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Why Your Native-Inspired Halloween Costume Devalues Our Indigenous Cultures

United States Activism
by Terra Trevor Aug 17, 2020

Last Halloween, I was sitting on the front porch watching scrub jays dart from branch to branch. I lit candles in the pumpkins we carved and waited for the parade of kids trick-or-treating. Then came the rush of footsteps and laughter. I chatted with parents, oohed and aahed over the costumes. One kid was dressed as a purple dinosaur. Another was made to look like grapes wearing a green shirt covered with green balloons. And then there was a tiny girl with two long black braids, wearing faux-leather, dressed as Pocahontas or Sacajawea, and her dad wearing a headdress.

I love Halloween, but my thoughts are heavy saddlebags. It’s unintentional, of course. This father was most likely unaware that it is disrespectful to dress his daughter and himself as Native American. I could shrug it off as cultural borrowing and overlook cultural appropriation — after all, he means well. But I can’t. As Native Americans, we are a culture — not a costume. I understand that wearing a culture as a costume is not intended to hurt most of the time. However, the fact of the matter is that it does.

Native social justice activists have been speaking out against Native American-themed costumes for decades, yet companies still produce them, and stores still order and sell them. When I contacted a number of the costume supply stores in my city and state, the owners I spoke with said that their Pocahontas, Indian Brave, and Big Chief costumes are top sellers, and they would lose business if they didn’t stock and sell them. Some people wear these costumes out of naiveté and others in a blatant disregard, disrespect, and irreverence.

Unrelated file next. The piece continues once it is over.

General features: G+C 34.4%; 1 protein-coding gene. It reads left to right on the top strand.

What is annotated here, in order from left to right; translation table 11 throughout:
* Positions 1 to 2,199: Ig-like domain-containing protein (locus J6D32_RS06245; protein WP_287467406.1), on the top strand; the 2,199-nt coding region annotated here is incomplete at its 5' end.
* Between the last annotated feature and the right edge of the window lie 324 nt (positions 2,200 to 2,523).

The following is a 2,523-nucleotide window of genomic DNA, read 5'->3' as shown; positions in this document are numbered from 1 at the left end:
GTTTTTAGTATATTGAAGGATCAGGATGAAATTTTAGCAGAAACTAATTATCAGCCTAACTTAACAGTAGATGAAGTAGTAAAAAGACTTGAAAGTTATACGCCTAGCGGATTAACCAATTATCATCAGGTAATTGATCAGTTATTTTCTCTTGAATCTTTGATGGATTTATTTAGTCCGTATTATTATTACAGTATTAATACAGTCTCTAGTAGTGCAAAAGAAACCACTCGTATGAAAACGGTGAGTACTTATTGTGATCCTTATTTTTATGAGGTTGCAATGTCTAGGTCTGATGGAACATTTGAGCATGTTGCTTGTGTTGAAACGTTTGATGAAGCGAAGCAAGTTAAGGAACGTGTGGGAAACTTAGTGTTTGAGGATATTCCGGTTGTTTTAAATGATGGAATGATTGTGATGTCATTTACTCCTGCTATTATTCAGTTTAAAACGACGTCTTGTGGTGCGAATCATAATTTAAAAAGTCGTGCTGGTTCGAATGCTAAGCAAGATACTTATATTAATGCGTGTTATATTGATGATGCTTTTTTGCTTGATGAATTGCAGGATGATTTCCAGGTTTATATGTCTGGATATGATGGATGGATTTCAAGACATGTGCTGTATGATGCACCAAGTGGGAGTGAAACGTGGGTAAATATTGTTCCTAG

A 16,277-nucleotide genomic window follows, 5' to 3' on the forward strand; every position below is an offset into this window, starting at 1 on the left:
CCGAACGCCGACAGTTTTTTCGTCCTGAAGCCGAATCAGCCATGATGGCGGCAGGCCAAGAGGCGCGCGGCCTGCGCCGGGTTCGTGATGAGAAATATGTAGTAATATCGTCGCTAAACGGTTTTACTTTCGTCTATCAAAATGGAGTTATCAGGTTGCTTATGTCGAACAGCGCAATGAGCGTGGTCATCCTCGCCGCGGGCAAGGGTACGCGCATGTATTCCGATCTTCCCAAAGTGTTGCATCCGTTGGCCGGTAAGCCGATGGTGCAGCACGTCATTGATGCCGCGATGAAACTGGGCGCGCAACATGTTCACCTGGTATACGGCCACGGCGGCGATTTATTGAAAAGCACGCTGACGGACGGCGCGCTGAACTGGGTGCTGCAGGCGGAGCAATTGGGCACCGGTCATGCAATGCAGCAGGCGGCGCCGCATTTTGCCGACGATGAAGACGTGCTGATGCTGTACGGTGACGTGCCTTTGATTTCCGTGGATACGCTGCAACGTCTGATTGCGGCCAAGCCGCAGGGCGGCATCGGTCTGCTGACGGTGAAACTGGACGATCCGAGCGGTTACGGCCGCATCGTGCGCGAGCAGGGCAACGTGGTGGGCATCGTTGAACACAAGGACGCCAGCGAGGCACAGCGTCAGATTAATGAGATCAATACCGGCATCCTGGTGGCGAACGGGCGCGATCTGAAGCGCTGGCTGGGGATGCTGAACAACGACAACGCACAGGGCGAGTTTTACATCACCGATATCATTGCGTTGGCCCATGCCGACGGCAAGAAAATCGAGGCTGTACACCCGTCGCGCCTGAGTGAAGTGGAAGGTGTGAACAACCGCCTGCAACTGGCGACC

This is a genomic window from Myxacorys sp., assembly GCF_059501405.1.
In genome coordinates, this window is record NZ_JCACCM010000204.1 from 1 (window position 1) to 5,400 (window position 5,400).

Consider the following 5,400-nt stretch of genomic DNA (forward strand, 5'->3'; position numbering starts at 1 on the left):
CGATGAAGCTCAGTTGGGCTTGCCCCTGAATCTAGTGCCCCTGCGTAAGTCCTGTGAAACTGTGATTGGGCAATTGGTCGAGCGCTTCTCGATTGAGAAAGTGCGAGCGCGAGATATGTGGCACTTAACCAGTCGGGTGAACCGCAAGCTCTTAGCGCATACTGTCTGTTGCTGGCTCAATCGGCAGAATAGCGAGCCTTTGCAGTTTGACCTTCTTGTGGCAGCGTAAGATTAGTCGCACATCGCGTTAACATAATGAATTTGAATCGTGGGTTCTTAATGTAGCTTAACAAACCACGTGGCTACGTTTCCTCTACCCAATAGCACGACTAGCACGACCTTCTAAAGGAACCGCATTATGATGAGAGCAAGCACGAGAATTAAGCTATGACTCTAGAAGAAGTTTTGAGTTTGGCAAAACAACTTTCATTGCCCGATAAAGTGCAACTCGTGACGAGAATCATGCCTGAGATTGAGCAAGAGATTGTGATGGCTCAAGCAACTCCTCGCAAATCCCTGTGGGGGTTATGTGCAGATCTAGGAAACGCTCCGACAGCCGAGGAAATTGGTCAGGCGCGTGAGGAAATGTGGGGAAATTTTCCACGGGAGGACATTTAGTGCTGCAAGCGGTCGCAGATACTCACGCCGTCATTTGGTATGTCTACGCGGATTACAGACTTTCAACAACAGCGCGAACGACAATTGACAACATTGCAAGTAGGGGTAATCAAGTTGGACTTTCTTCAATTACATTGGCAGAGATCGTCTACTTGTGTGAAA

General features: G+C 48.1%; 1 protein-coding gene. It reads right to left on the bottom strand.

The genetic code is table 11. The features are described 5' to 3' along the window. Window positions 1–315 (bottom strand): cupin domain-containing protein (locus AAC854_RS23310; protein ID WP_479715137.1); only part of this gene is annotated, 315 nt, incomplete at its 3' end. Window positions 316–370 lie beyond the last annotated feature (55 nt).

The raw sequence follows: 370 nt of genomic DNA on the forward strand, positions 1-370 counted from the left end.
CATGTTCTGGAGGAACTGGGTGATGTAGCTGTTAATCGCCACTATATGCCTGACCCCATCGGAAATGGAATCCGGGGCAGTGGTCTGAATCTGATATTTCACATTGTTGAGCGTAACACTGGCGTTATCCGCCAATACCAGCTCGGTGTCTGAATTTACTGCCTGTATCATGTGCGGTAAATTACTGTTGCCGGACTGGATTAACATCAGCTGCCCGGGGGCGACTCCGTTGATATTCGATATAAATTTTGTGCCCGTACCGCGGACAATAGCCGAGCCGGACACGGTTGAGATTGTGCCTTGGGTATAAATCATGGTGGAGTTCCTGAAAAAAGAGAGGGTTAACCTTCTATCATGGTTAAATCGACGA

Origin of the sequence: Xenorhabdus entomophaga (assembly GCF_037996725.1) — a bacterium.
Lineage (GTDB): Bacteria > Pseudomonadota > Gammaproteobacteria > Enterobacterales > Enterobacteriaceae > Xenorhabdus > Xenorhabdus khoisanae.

Our Native American regalia is a tradition for our Native people, and the wearing of it is a distinctly indigenous activity. It is imbued with spiritual meaning and an expression of culture and identity. For Native dancers, not only is the act of dancing that expression, but the wearing of dance regalia is also a visible manifestation of one’s heritage. Often the beadwork contains personal motifs that reflect the dancer’s tribe, and beadwork is frequently created by a family member and given as a gift to the dancer.

Feathers receive utmost respect. Regalia is one of the most powerful symbols of Native identity and is considered sacred. This is one reason why it is inappropriate to refer to regalia as a “costume.”

However, we (by “we” I mean American society) are stuck in a mode where too many people tolerate imitating American Indian people. These activities are indicative of an ignorant society that refuses to see American Indian people as people.

Most damaging are the Halloween “Pocahottie” and “Sexy Indian Girl” costumes which have gained popularity. I can begin by referencing statistics about how many Native women are sexually assaulted (one in three). The rate of sexual assault is more than twice the national average, stressing the point that dressing up and playing Indian is not a harmless activity.

When a costume or sexiness is based on race, ethnicity, or culture, humans are being extracted for the sake of making the wearer of the costume feel powerful or exotic. There is also cultural appropriation. It involves members of a dominant group exploiting the culture of a less privileged group and equals belittling the lived experience and ethnicity of those who have birthright.

Native American people are among the most underrepresented and misunderstood minorities in all of North America. Too often the First Americans are depicted as existing during colonization and western expansion as if belonging only in the past, but not as people in today’s world. No myth about Native people is as prevalent, or self-serving, as the myth of the vanishing Native, also known as “the vanishing Indian” or “the vanishing race.”

It’s no surprise that so many feel that wearing Native American-like regalia as a costume isn’t offensive — because in their mind Indians no longer exist.

A version of this article was previously published on October 24, 2016, and was updated by the author on August 17, 2020.

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